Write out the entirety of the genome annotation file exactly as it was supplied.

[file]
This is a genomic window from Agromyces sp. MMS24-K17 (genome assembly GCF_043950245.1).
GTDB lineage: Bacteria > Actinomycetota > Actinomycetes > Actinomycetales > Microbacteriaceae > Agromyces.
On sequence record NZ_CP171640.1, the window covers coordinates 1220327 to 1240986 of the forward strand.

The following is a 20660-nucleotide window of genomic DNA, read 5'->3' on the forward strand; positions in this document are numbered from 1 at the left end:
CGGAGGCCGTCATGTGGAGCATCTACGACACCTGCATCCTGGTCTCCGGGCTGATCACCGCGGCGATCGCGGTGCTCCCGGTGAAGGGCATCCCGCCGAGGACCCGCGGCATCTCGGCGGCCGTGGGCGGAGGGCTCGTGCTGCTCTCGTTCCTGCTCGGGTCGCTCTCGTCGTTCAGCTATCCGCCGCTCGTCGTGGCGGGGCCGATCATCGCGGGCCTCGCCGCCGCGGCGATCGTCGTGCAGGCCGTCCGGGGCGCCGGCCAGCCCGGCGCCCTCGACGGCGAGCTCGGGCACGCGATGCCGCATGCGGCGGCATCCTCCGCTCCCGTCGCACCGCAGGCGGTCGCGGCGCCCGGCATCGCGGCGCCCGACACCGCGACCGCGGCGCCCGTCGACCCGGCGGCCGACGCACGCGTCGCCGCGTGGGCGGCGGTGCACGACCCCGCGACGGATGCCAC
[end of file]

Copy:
This is a genomic window from Agromyces sp. MMS24-K17 (genome assembly GCF_043950245.1).
GTDB lineage: Bacteria > Actinomycetota > Actinomycetes > Actinomycetales > Microbacteriaceae > Agromyces.
On sequence record NZ_CP171640.1, the window covers coordinates 1220327 to 1240986 of the forward strand.

The following is a 20660-nucleotide window of genomic DNA, read 5'->3' on the forward strand; positions in this document are numbered from 1 at the left end:
CGGAGGCCGTCATGTGGAGCATCTACGACACCTGCATCCTGGTCTCCGGGCTGATCACCGCGGCGATCGCGGTGCTCCCGGTGAAGGGCATCCCGCCGAGGACCCGCGGCATCTCGGCGGCCGTGGGCGGAGGGCTCGTGCTGCTCTCGTTCCTGCTCGGGTCGCTCTCGTCGTTCAGCTATCCGCCGCTCGTCGTGGCGGGGCCGATCATCGCGGGCCTCGCCGCCGCGGCGATCGTCGTGCAGGCCGTCCGGGGCGCCGGCCAGCCCGGCGCCCTCGACGGCGAGCTCGGGCACGCGATGCCGCATGCGGCGGCATCCTCCGCTCCCGTCGCACCGCAGGCGGTCGCGGCGCCCGGCATCGCGGCGCCCGACACCGCGACCGCGGCGCCCGTCGACCCGGCGGCCGACGCACGCGTCGCCGCGTGGGCGGCGGTGCACGACCCCGCGACGGATGCCAC